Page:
Archive for March, 2013
Preventing rust on your car is one of the most important things you can do to extend your car’s life and maintain its resale value. While many new vehicles come with rust warranties, no car is immune to the effects of environmental elements and simple science. When metal comes in contact with oxygen and water, there is rust. The bad news is that once rust starts, it’s hard to stop. The good news is that preventing rust from starting takes a minimal amount of time and money. Ensure a long rust-free life for your car by following our simple tips:
1. Keep your car clean: Regular car washes shouldn’t be considered a luxury just for visual appeal but rather a necessity for car health. Your car’s paint job is the first line of defense against rust, so it is important to keep it free of elements that can cause corrosion in the paint, which will eventually lead to rust. Wash your car twice per month to remove dirt and road salts, and pay special attention to your car’s undercarriage and wheel wells where elements can easily build up. Salt poses an extra risk for rust, so during winter months, take extra care to keep your car clean.
2. Apply a wax twice a year: Along with regular car washes, applying a wax to your car can go the extra mile in protecting your vehicle’s exterior. Waxing your car applies an additional layer of protection between your vehicle and the elements, and can greatly extend the life of your paint job and prevent rust.
3. Fix paint chips promptly: A small nick in your paint job might seem like more trouble than it’s worth to deal with, but leaving your car’s metal exposed to air and water will lead to rust before too long. Keep a bottle of touch-up paint handy, and use a reputable body shop for larger repairs. Tending to problems quickly will save you from rust in the long run.
4. Protect your floors: Rust isn’t just a problem for your car’s exterior; it can begin on the inside as well. Slushy snow and salt on your shoes can seep into your floor mats and start rust on the floorboards where you can’t even see it. Make a small investment into heavy rubber floor mats to add a solid layer of protection for your vehicle’s floors.
5. Park inside: While this isn’t an option for everyone, storing your vehicle indoors is one of the best ways to protect it from rust. Removing your vehicle from outdoor elements like sun, extreme temperatures and precipitation puts it at less risk to rust.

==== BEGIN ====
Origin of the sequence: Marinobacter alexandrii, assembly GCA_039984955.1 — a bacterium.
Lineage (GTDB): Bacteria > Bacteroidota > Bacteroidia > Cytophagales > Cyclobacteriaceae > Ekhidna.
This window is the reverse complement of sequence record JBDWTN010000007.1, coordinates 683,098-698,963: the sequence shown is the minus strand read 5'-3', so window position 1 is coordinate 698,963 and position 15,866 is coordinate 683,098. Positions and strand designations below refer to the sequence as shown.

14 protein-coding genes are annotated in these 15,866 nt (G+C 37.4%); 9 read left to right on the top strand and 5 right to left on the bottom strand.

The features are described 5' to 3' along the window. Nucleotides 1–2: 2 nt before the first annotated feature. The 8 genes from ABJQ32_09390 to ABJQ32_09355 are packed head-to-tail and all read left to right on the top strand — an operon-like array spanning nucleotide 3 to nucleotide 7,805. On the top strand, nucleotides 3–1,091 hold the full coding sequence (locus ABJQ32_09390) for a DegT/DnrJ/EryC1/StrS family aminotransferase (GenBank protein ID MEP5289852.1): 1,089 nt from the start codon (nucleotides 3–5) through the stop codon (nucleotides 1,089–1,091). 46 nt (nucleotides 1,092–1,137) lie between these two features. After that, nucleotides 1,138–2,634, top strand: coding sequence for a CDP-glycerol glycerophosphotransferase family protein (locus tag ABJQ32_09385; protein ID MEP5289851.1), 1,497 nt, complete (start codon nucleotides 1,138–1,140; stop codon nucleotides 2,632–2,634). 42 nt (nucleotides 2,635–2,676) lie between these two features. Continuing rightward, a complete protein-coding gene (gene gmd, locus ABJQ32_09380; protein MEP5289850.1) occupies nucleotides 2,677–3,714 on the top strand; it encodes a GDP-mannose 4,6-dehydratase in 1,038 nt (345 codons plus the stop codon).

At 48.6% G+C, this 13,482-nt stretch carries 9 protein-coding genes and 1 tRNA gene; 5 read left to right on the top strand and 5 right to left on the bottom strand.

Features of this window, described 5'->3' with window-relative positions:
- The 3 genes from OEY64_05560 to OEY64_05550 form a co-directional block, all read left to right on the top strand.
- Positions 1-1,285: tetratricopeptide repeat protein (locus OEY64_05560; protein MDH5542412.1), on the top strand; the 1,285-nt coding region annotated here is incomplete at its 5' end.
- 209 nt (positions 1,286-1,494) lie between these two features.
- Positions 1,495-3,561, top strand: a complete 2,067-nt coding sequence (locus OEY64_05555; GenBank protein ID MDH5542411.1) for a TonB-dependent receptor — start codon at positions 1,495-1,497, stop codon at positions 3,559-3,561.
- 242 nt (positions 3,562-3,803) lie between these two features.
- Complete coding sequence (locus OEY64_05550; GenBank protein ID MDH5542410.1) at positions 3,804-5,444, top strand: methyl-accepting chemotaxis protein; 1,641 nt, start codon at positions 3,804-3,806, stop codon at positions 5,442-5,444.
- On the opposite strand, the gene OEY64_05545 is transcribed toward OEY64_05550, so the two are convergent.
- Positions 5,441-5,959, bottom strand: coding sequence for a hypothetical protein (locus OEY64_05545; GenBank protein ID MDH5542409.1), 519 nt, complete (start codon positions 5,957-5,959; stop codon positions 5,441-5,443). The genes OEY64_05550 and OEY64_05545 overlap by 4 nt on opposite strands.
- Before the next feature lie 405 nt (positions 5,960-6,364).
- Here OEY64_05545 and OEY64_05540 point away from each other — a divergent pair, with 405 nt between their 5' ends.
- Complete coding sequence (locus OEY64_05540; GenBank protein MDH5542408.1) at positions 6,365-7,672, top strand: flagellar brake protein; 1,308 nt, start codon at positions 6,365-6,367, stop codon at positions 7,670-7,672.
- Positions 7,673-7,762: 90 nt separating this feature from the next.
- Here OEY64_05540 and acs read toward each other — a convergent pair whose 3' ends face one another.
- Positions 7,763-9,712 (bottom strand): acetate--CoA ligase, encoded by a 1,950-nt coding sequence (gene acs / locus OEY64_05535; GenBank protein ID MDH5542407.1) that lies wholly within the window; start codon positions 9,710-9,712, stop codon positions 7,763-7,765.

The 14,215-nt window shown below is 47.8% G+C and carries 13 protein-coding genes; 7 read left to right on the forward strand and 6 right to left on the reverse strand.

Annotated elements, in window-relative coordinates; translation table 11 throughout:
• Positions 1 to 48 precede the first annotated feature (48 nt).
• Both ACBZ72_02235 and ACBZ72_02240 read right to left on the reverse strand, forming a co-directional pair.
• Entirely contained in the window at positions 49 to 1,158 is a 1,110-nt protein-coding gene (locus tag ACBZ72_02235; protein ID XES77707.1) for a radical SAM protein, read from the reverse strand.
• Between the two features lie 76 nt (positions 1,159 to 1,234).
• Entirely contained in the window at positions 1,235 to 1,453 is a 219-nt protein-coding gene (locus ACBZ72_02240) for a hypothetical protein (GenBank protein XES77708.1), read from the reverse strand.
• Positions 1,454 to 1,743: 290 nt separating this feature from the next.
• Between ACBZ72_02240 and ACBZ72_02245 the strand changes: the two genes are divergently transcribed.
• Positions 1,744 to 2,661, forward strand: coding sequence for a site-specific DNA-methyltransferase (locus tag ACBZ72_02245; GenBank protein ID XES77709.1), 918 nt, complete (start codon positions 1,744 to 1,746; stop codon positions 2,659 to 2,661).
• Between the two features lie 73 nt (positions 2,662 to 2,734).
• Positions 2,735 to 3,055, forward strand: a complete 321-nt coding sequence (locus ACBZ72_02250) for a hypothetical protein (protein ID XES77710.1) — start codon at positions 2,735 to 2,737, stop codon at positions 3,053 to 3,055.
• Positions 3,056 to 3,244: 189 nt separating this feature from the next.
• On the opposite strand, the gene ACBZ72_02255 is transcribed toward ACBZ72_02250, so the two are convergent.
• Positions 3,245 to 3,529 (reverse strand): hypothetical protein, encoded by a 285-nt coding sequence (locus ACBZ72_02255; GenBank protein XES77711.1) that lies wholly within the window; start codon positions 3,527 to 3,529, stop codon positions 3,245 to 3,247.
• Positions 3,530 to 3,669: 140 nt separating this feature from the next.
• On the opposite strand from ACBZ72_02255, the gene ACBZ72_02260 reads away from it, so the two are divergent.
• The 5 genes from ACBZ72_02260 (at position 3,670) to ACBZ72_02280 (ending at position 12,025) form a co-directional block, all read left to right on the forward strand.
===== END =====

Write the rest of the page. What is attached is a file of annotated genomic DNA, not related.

According to the National Highway Traffic Safety Administration, fatalities on the road occur at a rate three times greater at night than during the day. Even more telling is that even though one quarter of all driving is done at night, more than half of all driving deaths occur then. While you might already be an overall safe driver, taking extra precautions at night can help your odds of ending up as one of these grim statistics. Check out our safety tips below to help keep the evening roads safe for you as well as other drivers.
1. Maintain your headlights: Keep your headlights clean for better visibility by wiping down your lens covers on a regular basis. Even better, make sure your headlights are properly aimed so that you can see the road and other drivers won’t be blinded. If you notice a light out, whether it’s a headlight or taillight, get it replaced immediately.
2. Use your lights smartly: Be sure to turn on your headlights even at dusk. While it might not help you see any better, it will make it easier for other drivers to see you. When nightfall fully settles in, do not hesitate to use your high beams for best visibility when other drivers are not around, but be mindful about turning them off appropriately. Your exterior lights aren’t the only ones to help with visibility. Dim your instrument panel and dashboard lights to give your eyes the best visibility, and use your reading/map lights sparingly.
3. Allow room for error: For safest nighttime driving, it’s best to make adjustments to account for decreased visibility. Drive slower and leave more room between you and the car in front of you than you would during the daytime. Typical low beams illuminate 160 to 250 feet in front of your car, but it takes more than 200 feet to completely stop a vehicle traveling 60 miles per hour.
4. Clean windshields and mirrors: Give your windshield a cleaning every time you fill up at the gas station, and don’t forget about your rearview mirrors too. Dirty mirrors can produce glare from cars behind you and make it harder to see what’s behind you.
5. Don’t stare at oncoming lights: Locking a gaze with the headlights of an oncoming vehicle is not only distracting but it can affect your vision, even after the vehicle has passed you. If it’s safe to do so, avert your gaze toward the white line on the shoulder of the road until the car has passed you.
6. Watch for fatigued and drunk drivers: Even if you are being safe, you can’t count on other drivers to do the same. If you’re traveling late at night, look out for drivers who might be impaired and exercise extra caution.
7. Stay alert: Just as you should watch out for other impaired drivers, don’t forget to watch out for yourself! If you feel fatigued, get off the road to avoid endangering yourself and others. Fresh air, stretching your legs, and coffee are good remedies, but don’t get back behind the wheel if you are still sleepy.